This book is a systematic introduction to learning psychology. It describes, analyzes and explains learning by means of 19 scenarios from everyday situations. The reader may therefore connect theoretical considerations with experiences he or she can easily follow. Several scenarios stem from family situations, others from school and business, and still others refer to very individual learning processes: modification of one's own behavior, acquisition of motor skills, or elaborating one's knowledge structures or problems solving abilities. Having worked through the 19 scenarios the reader will be acquainted with the important learning theories: behavioristic, cognitive, social-cognitive as well as the Gestaltists'.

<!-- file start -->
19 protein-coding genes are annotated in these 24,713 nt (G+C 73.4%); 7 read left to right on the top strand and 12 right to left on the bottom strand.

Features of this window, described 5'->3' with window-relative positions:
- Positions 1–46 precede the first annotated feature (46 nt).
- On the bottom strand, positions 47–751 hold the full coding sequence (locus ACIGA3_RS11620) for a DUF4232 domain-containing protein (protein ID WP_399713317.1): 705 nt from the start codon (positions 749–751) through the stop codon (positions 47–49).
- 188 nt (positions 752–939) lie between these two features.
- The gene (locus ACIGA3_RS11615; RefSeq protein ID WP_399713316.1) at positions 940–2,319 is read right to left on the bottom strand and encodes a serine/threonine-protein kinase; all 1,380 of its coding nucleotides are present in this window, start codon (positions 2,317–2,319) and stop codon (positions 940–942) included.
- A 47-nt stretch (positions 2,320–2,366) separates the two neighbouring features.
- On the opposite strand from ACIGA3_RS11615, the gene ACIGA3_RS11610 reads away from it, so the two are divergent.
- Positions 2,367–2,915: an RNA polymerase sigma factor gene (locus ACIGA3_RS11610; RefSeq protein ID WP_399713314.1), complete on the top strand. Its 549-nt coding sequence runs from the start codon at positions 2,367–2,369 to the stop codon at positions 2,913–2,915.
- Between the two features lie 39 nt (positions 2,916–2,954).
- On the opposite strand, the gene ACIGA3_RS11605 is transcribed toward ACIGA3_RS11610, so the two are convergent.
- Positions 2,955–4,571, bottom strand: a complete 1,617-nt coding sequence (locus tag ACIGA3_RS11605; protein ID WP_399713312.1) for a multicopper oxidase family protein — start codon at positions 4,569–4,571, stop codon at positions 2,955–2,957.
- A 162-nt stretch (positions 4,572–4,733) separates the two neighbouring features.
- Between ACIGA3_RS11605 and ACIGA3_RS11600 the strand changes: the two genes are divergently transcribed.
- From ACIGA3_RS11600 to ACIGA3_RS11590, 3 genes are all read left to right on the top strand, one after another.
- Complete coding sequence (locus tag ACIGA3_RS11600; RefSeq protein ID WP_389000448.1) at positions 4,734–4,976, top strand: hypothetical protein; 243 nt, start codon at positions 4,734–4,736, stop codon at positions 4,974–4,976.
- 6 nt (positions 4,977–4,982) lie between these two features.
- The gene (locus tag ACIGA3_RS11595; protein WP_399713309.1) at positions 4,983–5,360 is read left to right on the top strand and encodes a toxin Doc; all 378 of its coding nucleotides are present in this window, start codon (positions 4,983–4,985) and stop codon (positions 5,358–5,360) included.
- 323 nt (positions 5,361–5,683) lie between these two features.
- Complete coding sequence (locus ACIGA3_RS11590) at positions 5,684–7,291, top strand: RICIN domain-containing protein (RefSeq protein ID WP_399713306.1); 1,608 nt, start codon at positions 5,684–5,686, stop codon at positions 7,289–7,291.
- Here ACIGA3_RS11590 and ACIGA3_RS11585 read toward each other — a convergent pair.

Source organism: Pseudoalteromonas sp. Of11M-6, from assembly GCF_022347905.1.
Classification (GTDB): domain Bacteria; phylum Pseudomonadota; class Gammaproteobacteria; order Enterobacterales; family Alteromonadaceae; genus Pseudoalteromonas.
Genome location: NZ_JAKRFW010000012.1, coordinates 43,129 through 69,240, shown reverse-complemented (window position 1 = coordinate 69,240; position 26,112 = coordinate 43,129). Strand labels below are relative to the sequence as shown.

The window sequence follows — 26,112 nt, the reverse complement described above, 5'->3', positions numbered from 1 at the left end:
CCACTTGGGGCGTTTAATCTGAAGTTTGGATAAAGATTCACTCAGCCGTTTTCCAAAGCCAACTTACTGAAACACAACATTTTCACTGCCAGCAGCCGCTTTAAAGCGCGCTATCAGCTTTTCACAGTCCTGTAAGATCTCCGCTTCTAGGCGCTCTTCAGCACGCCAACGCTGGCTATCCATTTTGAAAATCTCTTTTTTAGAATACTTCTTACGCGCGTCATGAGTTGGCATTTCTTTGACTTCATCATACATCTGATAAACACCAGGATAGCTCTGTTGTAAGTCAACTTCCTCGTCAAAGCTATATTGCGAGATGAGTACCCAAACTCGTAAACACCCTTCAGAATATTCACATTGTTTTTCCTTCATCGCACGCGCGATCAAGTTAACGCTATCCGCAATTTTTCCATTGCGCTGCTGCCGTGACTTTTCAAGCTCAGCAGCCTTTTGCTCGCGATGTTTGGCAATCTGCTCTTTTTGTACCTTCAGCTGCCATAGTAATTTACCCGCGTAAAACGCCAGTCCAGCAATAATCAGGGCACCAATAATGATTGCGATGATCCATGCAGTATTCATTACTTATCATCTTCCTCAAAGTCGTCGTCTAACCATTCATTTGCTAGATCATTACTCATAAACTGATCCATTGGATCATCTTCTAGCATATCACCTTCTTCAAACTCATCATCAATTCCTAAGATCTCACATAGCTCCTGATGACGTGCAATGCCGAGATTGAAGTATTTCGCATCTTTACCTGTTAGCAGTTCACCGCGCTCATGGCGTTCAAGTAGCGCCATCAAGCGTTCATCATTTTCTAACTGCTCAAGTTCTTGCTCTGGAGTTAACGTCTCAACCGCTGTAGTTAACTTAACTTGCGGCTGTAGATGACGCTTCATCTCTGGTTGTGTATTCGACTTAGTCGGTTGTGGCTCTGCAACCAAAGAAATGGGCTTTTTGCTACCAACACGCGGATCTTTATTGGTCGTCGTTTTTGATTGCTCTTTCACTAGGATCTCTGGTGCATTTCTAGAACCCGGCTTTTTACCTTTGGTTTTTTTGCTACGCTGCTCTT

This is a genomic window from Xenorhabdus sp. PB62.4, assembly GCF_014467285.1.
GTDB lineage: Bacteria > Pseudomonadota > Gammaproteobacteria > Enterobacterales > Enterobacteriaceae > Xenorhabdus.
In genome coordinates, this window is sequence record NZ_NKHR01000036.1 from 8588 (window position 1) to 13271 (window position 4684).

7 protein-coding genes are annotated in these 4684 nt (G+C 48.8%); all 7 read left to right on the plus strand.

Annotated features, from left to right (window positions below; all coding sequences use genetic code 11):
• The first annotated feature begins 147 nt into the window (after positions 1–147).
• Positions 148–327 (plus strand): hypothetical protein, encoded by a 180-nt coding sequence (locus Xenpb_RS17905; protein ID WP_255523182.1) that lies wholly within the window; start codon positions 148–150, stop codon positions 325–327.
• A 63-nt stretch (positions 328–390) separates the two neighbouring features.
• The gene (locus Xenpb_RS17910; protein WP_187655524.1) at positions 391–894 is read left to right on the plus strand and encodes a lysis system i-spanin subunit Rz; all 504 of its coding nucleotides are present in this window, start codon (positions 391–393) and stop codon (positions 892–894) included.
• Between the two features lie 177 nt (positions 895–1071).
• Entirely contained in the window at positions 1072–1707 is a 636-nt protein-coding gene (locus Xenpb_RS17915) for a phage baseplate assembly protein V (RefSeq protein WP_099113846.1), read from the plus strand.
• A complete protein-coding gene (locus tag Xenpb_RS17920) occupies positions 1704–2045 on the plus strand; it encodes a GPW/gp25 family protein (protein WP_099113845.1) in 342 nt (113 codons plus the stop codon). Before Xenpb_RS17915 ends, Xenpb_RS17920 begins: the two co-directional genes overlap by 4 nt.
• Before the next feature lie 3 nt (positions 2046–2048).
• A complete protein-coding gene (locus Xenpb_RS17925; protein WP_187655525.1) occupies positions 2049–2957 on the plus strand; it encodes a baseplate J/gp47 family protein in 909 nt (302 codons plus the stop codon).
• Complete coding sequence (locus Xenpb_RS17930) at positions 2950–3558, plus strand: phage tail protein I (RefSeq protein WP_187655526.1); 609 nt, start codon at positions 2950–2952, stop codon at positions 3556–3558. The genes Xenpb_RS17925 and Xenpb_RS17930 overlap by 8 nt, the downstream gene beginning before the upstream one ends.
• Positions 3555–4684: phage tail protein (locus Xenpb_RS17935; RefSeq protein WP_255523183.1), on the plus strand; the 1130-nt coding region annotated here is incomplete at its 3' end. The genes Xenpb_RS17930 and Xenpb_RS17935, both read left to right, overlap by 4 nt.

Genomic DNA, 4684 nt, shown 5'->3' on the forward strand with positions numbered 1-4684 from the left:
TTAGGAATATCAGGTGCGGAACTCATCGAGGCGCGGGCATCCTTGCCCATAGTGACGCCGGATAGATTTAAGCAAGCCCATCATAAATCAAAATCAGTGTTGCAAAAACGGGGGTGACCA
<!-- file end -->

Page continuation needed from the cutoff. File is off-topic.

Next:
1. Fear of white aprons - classical conditioning; 2. A learned heart attack? The problem of extinction; 3. The World Fair's 'magic nails' - trial and error learning?; 4. An untidy child becomes tidy - signals for new habits; 5. Michael remains a troublemaker - of operant conditioning and the perils of reinforcement; 6. How Rita unlearns to like drawing - reinforcements are not all alike; 7. Waiting and learning to do without - learning to control one's own impulses and behavior; 8. Learning prosocial behaviour- social-cognitive development and the learning of social value systems; 9. Don't be afraid of exams - more than just desensitization; 10. How managers learn to cope with stress - cognitive behavior training and the development of action-regulating cognitions; 11. Learned helplessness in a senior high school student - non-contingencies and casual attributions; 12. Learning to juggle - mastering the grammar of juggling; 13. Learning from text - the construction of mental models; 14. Building your vocabulary - mechanical learning and the elaboration of semantic networks; 15. Fontane's 'John Maynard' - on global and specific learning and memory aids; 16. Learning to count: the construction of numeric networks - Piaget's theory of genetic epistemology applied; 17. How concrete is concrete learning, for example in geometry? - conceptual and figural components of learning.